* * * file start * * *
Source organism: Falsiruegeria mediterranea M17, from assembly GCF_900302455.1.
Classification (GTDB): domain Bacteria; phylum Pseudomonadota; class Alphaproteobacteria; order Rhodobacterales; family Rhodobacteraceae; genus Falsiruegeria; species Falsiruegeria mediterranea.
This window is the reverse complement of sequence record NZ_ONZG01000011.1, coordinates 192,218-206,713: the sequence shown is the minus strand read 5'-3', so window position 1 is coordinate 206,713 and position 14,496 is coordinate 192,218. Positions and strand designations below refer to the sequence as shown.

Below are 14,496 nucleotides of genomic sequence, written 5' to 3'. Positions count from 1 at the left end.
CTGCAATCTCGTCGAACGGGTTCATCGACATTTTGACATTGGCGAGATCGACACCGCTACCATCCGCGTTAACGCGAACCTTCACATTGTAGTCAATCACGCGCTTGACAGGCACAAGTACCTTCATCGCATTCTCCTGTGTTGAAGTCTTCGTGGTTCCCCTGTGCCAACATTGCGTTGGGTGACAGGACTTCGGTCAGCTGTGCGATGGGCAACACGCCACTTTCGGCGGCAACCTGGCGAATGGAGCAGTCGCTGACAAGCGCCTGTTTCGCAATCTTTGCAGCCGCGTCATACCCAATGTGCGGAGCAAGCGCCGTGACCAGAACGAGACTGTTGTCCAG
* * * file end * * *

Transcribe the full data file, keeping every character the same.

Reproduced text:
Source organism: Falsiruegeria mediterranea M17, from assembly GCF_900302455.1.
Classification (GTDB): domain Bacteria; phylum Pseudomonadota; class Alphaproteobacteria; order Rhodobacterales; family Rhodobacteraceae; genus Falsiruegeria; species Falsiruegeria mediterranea.
This window is the reverse complement of sequence record NZ_ONZG01000011.1, coordinates 192,218-206,713: the sequence shown is the minus strand read 5'-3', so window position 1 is coordinate 206,713 and position 14,496 is coordinate 192,218. Positions and strand designations below refer to the sequence as shown.

Below are 14,496 nucleotides of genomic sequence, written 5' to 3'. Positions count from 1 at the left end.
CTGCAATCTCGTCGAACGGGTTCATCGACATTTTGACATTGGCGAGATCGACACCGCTACCATCCGCGTTAACGCGAACCTTCACATTGTAGTCAATCACGCGCTTGACAGGCACAAGTACCTTCATCGCATTCTCCTGTGTTGAAGTCTTCGTGGTTCCCCTGTGCCAACATTGCGTTGGGTGACAGGACTTCGGTCAGCTGTGCGATGGGCAACACGCCACTTTCGGCGGCAACCTGGCGAATGGAGCAGTCGCTGACAAGCGCCTGTTTCGCAATCTTTGCAGCCGCGTCATACCCAATGTGCGGAGCAAGCGCCGTGACCAGAACGAGACTGTTGTCCAG